A number of economic think-tanks in Germany have slashed growth projections for the country and warned more must be done to boost growth and investments in the Eurozone's largest economy.
It comes as the country suffered another dose of bleak economic news as exports slumped more than 5pc in August, the largest amount since the height of the crisis in 2009.
It is the latest worrying development signalling the country's economy is faltering and heightening fears that it could have slipped into recession.
The country's economy unexpectedly shrank between April and June by 0.2pc compared with the previous quarter, and yesterday's disappointing data suggested either little or no growth in the third quarter, or possibly another contraction.
Microsoft Corp's chief executive officer has suggested that women in technology should not ask for raises but have faith in the "system", bringing a torrent of criticism and causing the executive to backtrack after the statement.
Satya Nadella, who became CEO in February, was asked how women should get ahead in the tech world at a three-day conference in Phoenix, Arizona, intended to celebrate women in computing.
"It's not really about asking for the raise, but knowing and having faith that the system will actually give you the right raises as you go along," Nadella said, according to a recording on the website of the event, the Grace Hopper Celebration of Women in Computing.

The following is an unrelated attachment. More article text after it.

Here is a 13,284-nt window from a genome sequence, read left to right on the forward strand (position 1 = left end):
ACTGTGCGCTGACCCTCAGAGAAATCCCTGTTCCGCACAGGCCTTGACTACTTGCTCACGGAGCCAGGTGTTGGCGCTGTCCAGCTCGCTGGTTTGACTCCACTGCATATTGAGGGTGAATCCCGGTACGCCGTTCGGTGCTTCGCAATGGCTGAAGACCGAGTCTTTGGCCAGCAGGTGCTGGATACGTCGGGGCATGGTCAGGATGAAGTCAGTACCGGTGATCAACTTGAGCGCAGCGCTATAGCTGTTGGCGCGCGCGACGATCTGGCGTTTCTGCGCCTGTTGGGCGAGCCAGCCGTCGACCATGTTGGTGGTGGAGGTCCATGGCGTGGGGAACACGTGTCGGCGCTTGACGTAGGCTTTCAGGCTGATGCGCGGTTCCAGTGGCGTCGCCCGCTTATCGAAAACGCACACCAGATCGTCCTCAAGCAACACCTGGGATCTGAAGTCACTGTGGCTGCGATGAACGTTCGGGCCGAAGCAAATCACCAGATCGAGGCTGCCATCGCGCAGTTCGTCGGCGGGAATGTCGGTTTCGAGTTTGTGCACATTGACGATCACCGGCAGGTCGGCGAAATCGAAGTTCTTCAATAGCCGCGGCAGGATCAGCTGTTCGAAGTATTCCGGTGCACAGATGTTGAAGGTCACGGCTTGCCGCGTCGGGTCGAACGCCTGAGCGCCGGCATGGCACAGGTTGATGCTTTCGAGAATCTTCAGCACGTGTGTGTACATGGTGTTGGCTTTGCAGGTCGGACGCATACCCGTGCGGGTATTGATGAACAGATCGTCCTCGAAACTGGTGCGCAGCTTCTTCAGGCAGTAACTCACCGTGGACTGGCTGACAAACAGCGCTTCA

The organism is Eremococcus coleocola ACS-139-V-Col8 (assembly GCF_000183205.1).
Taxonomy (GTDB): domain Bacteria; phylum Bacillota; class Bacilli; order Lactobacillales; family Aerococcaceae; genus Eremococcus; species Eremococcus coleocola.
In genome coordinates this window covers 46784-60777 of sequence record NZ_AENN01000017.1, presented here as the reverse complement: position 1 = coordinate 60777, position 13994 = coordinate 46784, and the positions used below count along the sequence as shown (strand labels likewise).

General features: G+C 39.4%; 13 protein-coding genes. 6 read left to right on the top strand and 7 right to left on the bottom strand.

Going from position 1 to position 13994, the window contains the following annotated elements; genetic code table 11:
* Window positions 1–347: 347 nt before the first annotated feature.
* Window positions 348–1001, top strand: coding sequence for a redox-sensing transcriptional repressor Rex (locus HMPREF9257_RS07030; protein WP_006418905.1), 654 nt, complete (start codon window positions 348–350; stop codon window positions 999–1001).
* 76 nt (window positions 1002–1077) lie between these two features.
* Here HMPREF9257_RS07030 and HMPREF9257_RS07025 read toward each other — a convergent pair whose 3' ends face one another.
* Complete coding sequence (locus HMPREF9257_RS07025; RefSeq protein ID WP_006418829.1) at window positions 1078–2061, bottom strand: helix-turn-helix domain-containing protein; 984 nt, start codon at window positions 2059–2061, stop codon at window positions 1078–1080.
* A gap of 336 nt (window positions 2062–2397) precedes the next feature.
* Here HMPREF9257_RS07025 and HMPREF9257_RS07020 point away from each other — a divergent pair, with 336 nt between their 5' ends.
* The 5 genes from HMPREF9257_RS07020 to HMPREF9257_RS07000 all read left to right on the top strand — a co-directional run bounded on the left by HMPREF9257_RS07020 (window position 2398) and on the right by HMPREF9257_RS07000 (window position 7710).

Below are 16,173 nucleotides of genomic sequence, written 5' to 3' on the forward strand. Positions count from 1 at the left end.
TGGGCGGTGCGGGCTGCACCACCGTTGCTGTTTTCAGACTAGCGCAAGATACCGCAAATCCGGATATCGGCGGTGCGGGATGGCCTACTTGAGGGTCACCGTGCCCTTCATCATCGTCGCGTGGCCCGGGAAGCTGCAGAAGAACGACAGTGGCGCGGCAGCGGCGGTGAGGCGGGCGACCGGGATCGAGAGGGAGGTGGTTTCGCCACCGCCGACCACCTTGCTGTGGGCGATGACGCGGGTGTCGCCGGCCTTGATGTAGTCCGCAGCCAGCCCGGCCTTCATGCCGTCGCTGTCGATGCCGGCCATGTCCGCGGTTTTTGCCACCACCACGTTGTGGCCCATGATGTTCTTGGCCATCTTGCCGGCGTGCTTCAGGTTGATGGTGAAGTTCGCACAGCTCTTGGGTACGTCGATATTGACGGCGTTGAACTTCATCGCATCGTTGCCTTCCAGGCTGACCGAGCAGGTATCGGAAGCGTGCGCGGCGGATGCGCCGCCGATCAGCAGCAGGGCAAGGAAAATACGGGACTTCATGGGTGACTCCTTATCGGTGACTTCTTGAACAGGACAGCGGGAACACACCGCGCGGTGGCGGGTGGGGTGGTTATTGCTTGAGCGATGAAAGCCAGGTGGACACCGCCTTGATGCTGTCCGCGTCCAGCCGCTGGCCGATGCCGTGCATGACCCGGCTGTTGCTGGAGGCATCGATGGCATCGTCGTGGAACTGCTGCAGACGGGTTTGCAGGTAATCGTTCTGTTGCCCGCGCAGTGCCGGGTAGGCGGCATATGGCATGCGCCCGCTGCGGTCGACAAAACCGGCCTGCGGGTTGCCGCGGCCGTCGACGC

PERMANENT TSB has hired a number of investment banks to advise on its future including a sale of all or part of the lender.
The State owns 99pc of the lender – it received about €3bn in funding following the banking crisis.
British prime minister David Cameron took a sideswipe the other day at Ireland’s corporate tax regime and so too did chancellor George Osborne. Amid torrents of tax pressure on the Coalition from Brussels, Berlin, Paris and senior Washington politicians, the British stance bears some scrutiny.
With a decision imminent on the fate of the infamous “double Irish” scheme, in Government Buildings they duly took note of Cameron’s intervention. While he has always made a big political deal of his support for the OECD’s campaign to prise more tax from big business, his own administration has made no secret of its effort to push back the boundaries of the British tax regime. The central thrust of its policy is to bring the tax rate on profits down to 20 per cent next April, from 30 per cent in 2007. A long and ever-growing line of additional trappings make the offering more attractive still.
Teenage activist Malala Yousafzai, who won world acclaim after she was shot by the Taliban, has jointly won the Nobel Peace Prize.